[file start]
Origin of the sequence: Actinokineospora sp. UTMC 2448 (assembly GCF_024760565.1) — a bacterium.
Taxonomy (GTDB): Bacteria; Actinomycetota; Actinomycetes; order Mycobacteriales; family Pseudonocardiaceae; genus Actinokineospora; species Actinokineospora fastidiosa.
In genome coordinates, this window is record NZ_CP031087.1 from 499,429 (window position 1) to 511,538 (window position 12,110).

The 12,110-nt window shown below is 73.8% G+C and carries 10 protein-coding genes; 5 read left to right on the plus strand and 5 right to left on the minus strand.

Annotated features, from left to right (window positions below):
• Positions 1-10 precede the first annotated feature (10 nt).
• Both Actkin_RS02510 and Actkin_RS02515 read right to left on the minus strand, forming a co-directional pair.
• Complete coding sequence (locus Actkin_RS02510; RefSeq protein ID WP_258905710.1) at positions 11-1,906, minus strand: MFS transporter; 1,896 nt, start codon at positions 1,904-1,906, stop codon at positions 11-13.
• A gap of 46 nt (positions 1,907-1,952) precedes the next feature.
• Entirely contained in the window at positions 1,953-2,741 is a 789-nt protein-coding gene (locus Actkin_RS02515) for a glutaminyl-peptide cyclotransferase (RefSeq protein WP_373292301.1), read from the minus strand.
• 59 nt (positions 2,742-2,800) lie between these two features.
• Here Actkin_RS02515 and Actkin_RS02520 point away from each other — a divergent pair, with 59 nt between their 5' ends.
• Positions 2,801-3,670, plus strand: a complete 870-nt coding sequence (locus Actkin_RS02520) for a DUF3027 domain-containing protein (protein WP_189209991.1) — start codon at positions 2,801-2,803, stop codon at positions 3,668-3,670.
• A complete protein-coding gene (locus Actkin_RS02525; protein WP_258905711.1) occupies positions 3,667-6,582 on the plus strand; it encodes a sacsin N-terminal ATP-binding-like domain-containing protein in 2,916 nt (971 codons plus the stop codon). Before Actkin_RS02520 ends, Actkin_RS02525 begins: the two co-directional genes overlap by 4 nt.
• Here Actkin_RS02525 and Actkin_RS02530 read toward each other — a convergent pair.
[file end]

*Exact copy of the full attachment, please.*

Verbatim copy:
Origin of the sequence: Actinokineospora sp. UTMC 2448 (assembly GCF_024760565.1) — a bacterium.
Taxonomy (GTDB): Bacteria; Actinomycetota; Actinomycetes; order Mycobacteriales; family Pseudonocardiaceae; genus Actinokineospora; species Actinokineospora fastidiosa.
In genome coordinates, this window is record NZ_CP031087.1 from 499,429 (window position 1) to 511,538 (window position 12,110).

The 12,110-nt window shown below is 73.8% G+C and carries 10 protein-coding genes; 5 read left to right on the plus strand and 5 right to left on the minus strand.

Annotated features, from left to right (window positions below):
• Positions 1-10 precede the first annotated feature (10 nt).
• Both Actkin_RS02510 and Actkin_RS02515 read right to left on the minus strand, forming a co-directional pair.
• Complete coding sequence (locus Actkin_RS02510; RefSeq protein ID WP_258905710.1) at positions 11-1,906, minus strand: MFS transporter; 1,896 nt, start codon at positions 1,904-1,906, stop codon at positions 11-13.
• A gap of 46 nt (positions 1,907-1,952) precedes the next feature.
• Entirely contained in the window at positions 1,953-2,741 is a 789-nt protein-coding gene (locus Actkin_RS02515) for a glutaminyl-peptide cyclotransferase (RefSeq protein WP_373292301.1), read from the minus strand.
• 59 nt (positions 2,742-2,800) lie between these two features.
• Here Actkin_RS02515 and Actkin_RS02520 point away from each other — a divergent pair, with 59 nt between their 5' ends.
• Positions 2,801-3,670, plus strand: a complete 870-nt coding sequence (locus Actkin_RS02520) for a DUF3027 domain-containing protein (protein WP_189209991.1) — start codon at positions 2,801-2,803, stop codon at positions 3,668-3,670.
• A complete protein-coding gene (locus Actkin_RS02525; protein WP_258905711.1) occupies positions 3,667-6,582 on the plus strand; it encodes a sacsin N-terminal ATP-binding-like domain-containing protein in 2,916 nt (971 codons plus the stop codon). Before Actkin_RS02520 ends, Actkin_RS02525 begins: the two co-directional genes overlap by 4 nt.
• Here Actkin_RS02525 and Actkin_RS02530 read toward each other — a convergent pair.